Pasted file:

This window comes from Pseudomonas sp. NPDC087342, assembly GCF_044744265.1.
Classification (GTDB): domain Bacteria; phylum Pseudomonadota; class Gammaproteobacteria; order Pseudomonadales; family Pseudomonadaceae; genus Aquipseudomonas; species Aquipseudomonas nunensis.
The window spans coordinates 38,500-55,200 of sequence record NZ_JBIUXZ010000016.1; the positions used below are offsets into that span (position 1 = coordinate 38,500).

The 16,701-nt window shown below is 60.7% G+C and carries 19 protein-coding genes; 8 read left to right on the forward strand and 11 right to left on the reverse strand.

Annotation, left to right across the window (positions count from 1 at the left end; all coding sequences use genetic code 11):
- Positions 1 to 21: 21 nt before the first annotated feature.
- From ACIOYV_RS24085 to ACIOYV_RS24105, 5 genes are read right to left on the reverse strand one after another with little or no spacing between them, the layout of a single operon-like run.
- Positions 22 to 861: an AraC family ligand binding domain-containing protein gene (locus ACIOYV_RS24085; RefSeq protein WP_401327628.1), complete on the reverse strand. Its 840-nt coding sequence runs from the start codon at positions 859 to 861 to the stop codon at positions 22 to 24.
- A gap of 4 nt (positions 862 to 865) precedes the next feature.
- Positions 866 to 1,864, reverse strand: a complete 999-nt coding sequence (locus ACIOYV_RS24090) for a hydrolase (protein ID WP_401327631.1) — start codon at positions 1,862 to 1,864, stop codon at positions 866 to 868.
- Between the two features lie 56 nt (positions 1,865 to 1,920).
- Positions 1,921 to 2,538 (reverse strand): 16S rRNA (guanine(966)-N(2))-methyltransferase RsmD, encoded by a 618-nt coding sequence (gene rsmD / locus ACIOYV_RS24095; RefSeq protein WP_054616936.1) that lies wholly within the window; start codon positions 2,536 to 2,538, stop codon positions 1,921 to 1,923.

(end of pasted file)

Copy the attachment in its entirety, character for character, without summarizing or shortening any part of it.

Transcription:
This window comes from Pseudomonas sp. NPDC087342, assembly GCF_044744265.1.
Classification (GTDB): domain Bacteria; phylum Pseudomonadota; class Gammaproteobacteria; order Pseudomonadales; family Pseudomonadaceae; genus Aquipseudomonas; species Aquipseudomonas nunensis.
The window spans coordinates 38,500-55,200 of sequence record NZ_JBIUXZ010000016.1; the positions used below are offsets into that span (position 1 = coordinate 38,500).

The 16,701-nt window shown below is 60.7% G+C and carries 19 protein-coding genes; 8 read left to right on the forward strand and 11 right to left on the reverse strand.

Annotation, left to right across the window (positions count from 1 at the left end; all coding sequences use genetic code 11):
- Positions 1 to 21: 21 nt before the first annotated feature.
- From ACIOYV_RS24085 to ACIOYV_RS24105, 5 genes are read right to left on the reverse strand one after another with little or no spacing between them, the layout of a single operon-like run.
- Positions 22 to 861: an AraC family ligand binding domain-containing protein gene (locus ACIOYV_RS24085; RefSeq protein WP_401327628.1), complete on the reverse strand. Its 840-nt coding sequence runs from the start codon at positions 859 to 861 to the stop codon at positions 22 to 24.
- A gap of 4 nt (positions 862 to 865) precedes the next feature.
- Positions 866 to 1,864, reverse strand: a complete 999-nt coding sequence (locus ACIOYV_RS24090) for a hydrolase (protein ID WP_401327631.1) — start codon at positions 1,862 to 1,864, stop codon at positions 866 to 868.
- Between the two features lie 56 nt (positions 1,865 to 1,920).
- Positions 1,921 to 2,538 (reverse strand): 16S rRNA (guanine(966)-N(2))-methyltransferase RsmD, encoded by a 618-nt coding sequence (gene rsmD / locus ACIOYV_RS24095; RefSeq protein WP_054616936.1) that lies wholly within the window; start codon positions 2,536 to 2,538, stop codon positions 1,921 to 1,923.